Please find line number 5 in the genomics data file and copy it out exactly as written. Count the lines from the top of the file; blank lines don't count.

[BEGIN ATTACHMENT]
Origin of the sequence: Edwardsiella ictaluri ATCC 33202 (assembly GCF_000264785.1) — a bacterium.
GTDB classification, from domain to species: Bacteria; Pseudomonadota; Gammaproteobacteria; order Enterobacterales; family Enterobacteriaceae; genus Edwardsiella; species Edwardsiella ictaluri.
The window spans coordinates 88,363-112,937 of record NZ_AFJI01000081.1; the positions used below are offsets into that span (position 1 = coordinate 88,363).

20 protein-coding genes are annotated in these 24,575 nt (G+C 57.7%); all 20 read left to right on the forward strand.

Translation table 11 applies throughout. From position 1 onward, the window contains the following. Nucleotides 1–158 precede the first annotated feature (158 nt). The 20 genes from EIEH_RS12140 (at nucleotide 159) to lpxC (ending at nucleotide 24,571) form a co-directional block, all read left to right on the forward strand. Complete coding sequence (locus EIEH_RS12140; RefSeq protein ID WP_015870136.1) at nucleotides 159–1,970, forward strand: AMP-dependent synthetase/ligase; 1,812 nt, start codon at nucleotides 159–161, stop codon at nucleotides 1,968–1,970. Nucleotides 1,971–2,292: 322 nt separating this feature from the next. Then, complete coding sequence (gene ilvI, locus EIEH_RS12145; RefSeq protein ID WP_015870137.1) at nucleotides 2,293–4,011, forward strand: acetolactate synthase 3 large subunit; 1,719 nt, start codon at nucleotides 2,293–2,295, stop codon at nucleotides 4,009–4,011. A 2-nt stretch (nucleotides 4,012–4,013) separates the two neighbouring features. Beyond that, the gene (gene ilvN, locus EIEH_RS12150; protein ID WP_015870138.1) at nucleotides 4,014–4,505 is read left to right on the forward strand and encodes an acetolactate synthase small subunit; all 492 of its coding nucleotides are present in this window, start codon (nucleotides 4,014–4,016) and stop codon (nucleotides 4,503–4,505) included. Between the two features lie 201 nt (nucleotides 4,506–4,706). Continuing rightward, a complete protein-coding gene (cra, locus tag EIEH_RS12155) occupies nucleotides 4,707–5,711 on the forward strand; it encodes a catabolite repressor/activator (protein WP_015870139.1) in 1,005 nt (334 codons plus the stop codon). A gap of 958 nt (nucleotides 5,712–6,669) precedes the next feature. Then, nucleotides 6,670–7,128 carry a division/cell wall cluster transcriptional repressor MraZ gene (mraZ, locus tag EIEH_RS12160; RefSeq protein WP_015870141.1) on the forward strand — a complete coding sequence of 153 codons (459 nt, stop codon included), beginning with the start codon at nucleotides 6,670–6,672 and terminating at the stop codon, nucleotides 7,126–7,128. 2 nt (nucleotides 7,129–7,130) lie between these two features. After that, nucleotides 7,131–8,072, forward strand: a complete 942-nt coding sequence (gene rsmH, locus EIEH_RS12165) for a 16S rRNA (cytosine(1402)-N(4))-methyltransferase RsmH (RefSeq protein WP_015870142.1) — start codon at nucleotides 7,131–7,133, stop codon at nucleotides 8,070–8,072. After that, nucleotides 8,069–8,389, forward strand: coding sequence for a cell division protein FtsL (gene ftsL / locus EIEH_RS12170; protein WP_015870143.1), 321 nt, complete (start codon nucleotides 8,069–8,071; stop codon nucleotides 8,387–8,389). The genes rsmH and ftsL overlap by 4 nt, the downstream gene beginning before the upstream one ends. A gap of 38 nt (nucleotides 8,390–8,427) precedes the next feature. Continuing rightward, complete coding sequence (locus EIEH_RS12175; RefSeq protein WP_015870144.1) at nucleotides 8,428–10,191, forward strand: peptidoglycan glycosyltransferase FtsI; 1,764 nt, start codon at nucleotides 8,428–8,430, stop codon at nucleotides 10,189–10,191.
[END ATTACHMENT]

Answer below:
Translation table 11 applies throughout. From position 1 onward, the window contains the following. Nucleotides 1–158 precede the first annotated feature (158 nt). The 20 genes from EIEH_RS12140 (at nucleotide 159) to lpxC (ending at nucleotide 24,571) form a co-directional block, all read left to right on the forward strand. Complete coding sequence (locus EIEH_RS12140; RefSeq protein ID WP_015870136.1) at nucleotides 159–1,970, forward strand: AMP-dependent synthetase/ligase; 1,812 nt, start codon at nucleotides 159–161, stop codon at nucleotides 1,968–1,970. Nucleotides 1,971–2,292: 322 nt separating this feature from the next. Then, complete coding sequence (gene ilvI, locus EIEH_RS12145; RefSeq protein ID WP_015870137.1) at nucleotides 2,293–4,011, forward strand: acetolactate synthase 3 large subunit; 1,719 nt, start codon at nucleotides 2,293–2,295, stop codon at nucleotides 4,009–4,011. A 2-nt stretch (nucleotides 4,012–4,013) separates the two neighbouring features. Beyond that, the gene (gene ilvN, locus EIEH_RS12150; protein ID WP_015870138.1) at nucleotides 4,014–4,505 is read left to right on the forward strand and encodes an acetolactate synthase small subunit; all 492 of its coding nucleotides are present in this window, start codon (nucleotides 4,014–4,016) and stop codon (nucleotides 4,503–4,505) included. Between the two features lie 201 nt (nucleotides 4,506–4,706). Continuing rightward, a complete protein-coding gene (cra, locus tag EIEH_RS12155) occupies nucleotides 4,707–5,711 on the forward strand; it encodes a catabolite repressor/activator (protein WP_015870139.1) in 1,005 nt (334 codons plus the stop codon). A gap of 958 nt (nucleotides 5,712–6,669) precedes the next feature. Then, nucleotides 6,670–7,128 carry a division/cell wall cluster transcriptional repressor MraZ gene (mraZ, locus tag EIEH_RS12160; RefSeq protein WP_015870141.1) on the forward strand — a complete coding sequence of 153 codons (459 nt, stop codon included), beginning with the start codon at nucleotides 6,670–6,672 and terminating at the stop codon, nucleotides 7,126–7,128. 2 nt (nucleotides 7,129–7,130) lie between these two features. After that, nucleotides 7,131–8,072, forward strand: a complete 942-nt coding sequence (gene rsmH, locus EIEH_RS12165) for a 16S rRNA (cytosine(1402)-N(4))-methyltransferase RsmH (RefSeq protein WP_015870142.1) — start codon at nucleotides 7,131–7,133, stop codon at nucleotides 8,070–8,072. After that, nucleotides 8,069–8,389, forward strand: coding sequence for a cell division protein FtsL (gene ftsL / locus EIEH_RS12170; protein WP_015870143.1), 321 nt, complete (start codon nucleotides 8,069–8,071; stop codon nucleotides 8,387–8,389). The genes rsmH and ftsL overlap by 4 nt, the downstream gene beginning before the upstream one ends. A gap of 38 nt (nucleotides 8,390–8,427) precedes the next feature. Continuing rightward, complete coding sequence (locus EIEH_RS12175; RefSeq protein WP_015870144.1) at nucleotides 8,428–10,191, forward strand: peptidoglycan glycosyltransferase FtsI; 1,764 nt, start codon at nucleotides 8,428–8,430, stop codon at nucleotides 10,189–10,191.